Australia is no stranger to basketball controversy.
The latest comes in the National Basketball League, where the Perth Wildcats beat the Sydney Kings 2-1 in the best-of-five championship series. That’s right: Perth took the title despite never winning a clinching third game. The NBL awarded the championship after Sydney – pointing to government-imposed travel restrictions and social-distancing guidelines amid the coronavirus pandemic – refused to travel for Game 4.
The NBL’s decision was loaded enough. See Kings center Andrew Bogut:
Quick note about the season that was @NBL 20 and the past few weeks.
I will be chatting to the press tomorrow morning here in Sydney to wrap up our season.
Be safe out there and be a human being when out and about. pic.twitter.com/hAHMzpyGKR
— Andrew Bogut (@andrewbogut) March 19, 2020
But did the league renege on an agreement?
Kings owner Paul Smith, via Joey Riordan of 7News:
“We had an explicit three-way conversation last Friday because the NBL could provide no guidance, they hadn’t a clue what to do, with the scenarios that were unfolding,” Smith told The Herald.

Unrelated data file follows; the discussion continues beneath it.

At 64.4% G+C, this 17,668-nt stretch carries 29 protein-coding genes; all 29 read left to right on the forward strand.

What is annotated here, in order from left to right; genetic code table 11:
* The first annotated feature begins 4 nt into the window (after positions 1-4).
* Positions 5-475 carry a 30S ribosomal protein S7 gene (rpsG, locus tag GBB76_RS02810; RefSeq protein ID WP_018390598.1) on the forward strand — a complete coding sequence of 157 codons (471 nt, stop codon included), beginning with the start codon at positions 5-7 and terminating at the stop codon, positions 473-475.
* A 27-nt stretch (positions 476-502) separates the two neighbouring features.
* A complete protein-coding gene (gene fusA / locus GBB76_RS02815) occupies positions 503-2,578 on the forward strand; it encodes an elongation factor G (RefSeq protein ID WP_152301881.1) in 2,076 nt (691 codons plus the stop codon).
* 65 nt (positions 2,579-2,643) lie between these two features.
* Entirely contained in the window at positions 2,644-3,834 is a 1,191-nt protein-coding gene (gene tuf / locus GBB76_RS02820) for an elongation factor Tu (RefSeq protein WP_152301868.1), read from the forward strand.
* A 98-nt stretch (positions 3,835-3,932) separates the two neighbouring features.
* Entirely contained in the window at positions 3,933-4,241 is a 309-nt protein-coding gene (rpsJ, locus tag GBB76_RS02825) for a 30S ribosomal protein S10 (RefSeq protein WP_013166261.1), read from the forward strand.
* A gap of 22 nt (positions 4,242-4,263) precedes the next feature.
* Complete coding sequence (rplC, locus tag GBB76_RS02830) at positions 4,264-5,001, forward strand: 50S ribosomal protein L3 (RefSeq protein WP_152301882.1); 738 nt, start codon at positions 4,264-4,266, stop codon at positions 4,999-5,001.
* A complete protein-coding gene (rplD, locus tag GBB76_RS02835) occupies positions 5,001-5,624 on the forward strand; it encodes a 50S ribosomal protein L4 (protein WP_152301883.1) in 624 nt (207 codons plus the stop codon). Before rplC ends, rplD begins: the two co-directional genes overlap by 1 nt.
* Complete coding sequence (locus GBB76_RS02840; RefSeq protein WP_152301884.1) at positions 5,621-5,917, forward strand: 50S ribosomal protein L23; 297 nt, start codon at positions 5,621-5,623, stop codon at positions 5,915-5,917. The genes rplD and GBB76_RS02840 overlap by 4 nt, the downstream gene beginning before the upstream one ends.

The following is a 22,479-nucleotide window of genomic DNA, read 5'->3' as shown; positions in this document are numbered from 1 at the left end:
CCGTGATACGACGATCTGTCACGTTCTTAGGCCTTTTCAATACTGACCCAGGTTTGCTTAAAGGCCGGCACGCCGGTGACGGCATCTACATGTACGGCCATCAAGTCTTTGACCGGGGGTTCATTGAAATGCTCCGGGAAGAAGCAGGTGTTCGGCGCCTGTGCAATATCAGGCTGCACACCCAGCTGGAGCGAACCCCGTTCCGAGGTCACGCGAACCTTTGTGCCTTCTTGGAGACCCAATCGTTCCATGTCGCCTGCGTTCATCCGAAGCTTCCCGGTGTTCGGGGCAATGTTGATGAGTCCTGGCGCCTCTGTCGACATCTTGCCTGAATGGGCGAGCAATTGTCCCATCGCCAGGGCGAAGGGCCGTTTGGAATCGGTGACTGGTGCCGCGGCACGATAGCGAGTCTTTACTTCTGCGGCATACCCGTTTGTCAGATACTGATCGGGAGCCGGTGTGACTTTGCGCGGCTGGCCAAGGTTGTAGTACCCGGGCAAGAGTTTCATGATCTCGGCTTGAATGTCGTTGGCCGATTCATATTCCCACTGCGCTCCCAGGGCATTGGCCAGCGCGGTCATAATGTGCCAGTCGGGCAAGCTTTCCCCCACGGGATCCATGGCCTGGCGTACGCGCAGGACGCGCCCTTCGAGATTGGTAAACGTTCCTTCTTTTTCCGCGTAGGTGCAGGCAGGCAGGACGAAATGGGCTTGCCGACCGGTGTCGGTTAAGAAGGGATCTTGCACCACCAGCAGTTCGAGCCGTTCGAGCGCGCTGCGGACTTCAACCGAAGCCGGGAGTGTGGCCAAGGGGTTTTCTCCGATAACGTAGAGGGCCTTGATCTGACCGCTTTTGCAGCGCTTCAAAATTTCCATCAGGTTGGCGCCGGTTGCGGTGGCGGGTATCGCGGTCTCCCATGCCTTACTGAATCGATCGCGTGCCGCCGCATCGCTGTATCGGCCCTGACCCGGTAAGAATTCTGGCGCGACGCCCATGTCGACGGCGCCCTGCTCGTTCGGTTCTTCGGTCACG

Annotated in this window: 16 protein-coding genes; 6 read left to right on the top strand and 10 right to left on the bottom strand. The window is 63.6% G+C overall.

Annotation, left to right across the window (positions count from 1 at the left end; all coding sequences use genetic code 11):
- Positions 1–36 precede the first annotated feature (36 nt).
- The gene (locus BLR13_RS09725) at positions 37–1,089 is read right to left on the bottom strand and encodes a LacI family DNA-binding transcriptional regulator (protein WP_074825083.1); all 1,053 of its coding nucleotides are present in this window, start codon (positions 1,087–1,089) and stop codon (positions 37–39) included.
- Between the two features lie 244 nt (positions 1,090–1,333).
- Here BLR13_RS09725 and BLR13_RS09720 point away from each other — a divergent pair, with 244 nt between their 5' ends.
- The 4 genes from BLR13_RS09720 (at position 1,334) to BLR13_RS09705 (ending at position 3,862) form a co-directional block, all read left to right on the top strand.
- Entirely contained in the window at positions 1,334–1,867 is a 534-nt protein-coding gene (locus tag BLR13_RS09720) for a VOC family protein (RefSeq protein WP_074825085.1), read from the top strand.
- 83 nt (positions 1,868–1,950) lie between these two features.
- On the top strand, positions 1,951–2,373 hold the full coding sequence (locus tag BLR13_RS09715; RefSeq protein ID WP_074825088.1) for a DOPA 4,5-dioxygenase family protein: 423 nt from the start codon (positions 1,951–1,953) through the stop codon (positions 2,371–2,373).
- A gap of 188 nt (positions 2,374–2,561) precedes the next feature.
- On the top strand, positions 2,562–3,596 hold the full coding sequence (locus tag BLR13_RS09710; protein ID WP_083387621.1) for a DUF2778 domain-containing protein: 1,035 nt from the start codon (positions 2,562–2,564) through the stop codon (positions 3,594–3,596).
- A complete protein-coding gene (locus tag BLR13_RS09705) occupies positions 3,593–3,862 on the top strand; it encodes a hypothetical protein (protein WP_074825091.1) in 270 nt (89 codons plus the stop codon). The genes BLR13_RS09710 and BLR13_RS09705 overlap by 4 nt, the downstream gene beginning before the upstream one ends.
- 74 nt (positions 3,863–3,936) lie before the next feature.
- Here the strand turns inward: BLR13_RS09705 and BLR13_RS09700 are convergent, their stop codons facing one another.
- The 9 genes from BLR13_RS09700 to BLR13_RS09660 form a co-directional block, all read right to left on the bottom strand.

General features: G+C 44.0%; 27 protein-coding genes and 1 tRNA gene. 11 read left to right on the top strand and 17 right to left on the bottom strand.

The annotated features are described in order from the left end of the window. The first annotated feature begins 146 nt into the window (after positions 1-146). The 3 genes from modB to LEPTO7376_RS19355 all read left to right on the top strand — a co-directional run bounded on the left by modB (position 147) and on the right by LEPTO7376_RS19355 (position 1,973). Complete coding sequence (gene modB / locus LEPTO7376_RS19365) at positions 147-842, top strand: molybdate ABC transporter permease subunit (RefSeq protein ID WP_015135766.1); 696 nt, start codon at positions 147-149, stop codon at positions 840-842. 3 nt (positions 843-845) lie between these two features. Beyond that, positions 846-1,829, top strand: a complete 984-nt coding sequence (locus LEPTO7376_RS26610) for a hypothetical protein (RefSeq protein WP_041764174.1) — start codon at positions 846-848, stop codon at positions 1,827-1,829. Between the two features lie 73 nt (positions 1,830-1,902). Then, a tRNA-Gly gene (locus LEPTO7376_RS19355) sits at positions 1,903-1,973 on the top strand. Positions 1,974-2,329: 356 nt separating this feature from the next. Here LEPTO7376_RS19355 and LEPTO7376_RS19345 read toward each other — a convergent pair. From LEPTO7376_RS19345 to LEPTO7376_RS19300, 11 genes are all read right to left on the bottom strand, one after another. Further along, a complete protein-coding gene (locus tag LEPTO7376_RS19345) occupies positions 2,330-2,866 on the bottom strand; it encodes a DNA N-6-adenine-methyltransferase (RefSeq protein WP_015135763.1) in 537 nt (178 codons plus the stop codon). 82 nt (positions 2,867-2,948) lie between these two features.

“It was explicitly stated by the Wildcats and the Kings that neither was to have the championship without completing the five-game series. Explicit.
NBL commissioner Jeremy Loeliger, via Riordan:
“There were a number of phone calls but to the best of my memory there was no agreement to that effect (declaring no champion,” Loeliger told RSN.
“We discussed it as a possibility but I don’t believe there was any agreement.”
I have no idea who said what. Sometimes, people hear what they want to hear.
But I don’t understand why the NBL had to name a champion so quickly. It’s unclear when it’ll be safe to resume basketball games (an issue faced in the NBA and around the globe). Why not leave open the door for completing the final game or two of the championship series?
And that’s just from a business sense. In terms of social responsibility, it’d be concerning to punish a team for taking proper precautions amid a pandemic.